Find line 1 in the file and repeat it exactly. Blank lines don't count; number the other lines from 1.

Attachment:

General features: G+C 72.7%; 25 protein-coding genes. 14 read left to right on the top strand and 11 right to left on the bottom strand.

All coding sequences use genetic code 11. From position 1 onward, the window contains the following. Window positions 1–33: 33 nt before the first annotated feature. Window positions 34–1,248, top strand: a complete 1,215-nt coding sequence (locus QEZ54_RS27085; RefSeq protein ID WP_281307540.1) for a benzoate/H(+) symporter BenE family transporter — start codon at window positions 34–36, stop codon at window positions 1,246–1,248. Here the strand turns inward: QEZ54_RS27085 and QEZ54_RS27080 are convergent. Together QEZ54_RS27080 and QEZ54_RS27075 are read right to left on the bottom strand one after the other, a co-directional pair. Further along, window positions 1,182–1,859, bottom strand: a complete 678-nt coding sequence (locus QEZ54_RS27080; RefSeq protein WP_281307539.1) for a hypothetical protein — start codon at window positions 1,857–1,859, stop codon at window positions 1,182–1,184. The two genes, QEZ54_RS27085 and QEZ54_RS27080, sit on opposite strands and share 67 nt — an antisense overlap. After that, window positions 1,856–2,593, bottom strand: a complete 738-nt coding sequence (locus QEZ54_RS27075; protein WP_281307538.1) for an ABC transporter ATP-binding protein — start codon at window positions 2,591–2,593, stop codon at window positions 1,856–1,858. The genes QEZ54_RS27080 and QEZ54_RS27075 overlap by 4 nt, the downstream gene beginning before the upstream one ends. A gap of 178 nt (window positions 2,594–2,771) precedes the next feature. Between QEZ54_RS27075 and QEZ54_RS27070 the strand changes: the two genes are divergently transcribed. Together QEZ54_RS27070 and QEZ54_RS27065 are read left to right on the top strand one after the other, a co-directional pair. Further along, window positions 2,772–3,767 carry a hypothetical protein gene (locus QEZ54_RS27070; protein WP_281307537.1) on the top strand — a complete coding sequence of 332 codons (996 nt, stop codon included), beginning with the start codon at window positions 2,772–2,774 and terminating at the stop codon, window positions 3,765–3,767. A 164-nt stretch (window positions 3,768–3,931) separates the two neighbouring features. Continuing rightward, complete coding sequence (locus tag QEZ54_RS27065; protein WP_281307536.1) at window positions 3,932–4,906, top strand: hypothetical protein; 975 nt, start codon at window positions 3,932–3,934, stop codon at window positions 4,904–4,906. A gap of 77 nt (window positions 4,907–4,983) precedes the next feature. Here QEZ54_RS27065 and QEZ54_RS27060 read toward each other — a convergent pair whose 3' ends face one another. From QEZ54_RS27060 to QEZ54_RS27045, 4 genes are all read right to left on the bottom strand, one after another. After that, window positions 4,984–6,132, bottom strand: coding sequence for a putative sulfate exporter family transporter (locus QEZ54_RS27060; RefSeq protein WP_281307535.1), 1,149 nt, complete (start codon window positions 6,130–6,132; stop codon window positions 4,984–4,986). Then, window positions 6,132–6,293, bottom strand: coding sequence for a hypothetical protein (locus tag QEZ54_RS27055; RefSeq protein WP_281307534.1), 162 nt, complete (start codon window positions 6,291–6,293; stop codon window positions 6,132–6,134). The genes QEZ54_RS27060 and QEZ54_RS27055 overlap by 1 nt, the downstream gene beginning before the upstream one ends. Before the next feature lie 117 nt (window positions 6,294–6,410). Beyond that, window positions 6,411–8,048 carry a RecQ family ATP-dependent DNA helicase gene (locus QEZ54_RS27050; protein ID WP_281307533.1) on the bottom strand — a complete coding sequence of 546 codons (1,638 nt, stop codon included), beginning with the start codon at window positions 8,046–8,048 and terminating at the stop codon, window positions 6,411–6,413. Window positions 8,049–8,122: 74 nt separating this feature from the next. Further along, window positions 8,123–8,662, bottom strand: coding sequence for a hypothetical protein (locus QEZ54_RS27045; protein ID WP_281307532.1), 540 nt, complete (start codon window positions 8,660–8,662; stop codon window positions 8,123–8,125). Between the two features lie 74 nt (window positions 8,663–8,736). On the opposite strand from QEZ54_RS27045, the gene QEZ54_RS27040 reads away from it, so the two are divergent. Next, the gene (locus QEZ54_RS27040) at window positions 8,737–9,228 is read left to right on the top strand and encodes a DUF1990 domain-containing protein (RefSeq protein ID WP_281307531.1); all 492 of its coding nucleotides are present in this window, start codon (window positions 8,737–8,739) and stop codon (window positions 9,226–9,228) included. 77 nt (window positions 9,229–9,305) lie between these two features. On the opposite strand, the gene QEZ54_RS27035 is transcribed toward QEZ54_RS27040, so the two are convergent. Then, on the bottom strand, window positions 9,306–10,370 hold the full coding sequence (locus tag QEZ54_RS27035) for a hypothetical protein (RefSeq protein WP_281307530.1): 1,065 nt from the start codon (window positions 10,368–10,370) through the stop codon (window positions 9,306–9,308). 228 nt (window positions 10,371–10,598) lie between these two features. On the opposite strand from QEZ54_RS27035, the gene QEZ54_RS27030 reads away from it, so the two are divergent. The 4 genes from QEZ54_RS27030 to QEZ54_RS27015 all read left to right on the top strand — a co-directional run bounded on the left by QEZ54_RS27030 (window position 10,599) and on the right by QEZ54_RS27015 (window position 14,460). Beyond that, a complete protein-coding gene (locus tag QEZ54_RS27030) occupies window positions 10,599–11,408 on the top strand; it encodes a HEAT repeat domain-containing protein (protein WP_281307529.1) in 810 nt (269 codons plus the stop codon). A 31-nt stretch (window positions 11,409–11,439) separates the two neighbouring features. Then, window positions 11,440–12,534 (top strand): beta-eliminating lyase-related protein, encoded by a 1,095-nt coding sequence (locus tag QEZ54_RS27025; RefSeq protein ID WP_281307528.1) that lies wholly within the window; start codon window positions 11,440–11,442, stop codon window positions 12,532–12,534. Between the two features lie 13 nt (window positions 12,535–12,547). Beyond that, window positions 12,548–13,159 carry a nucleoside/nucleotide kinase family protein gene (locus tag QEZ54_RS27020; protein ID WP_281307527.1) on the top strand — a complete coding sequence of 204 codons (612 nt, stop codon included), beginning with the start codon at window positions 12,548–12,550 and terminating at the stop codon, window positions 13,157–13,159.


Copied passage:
General features: G+C 72.7%; 25 protein-coding genes. 14 read left to right on the top strand and 11 right to left on the bottom strand.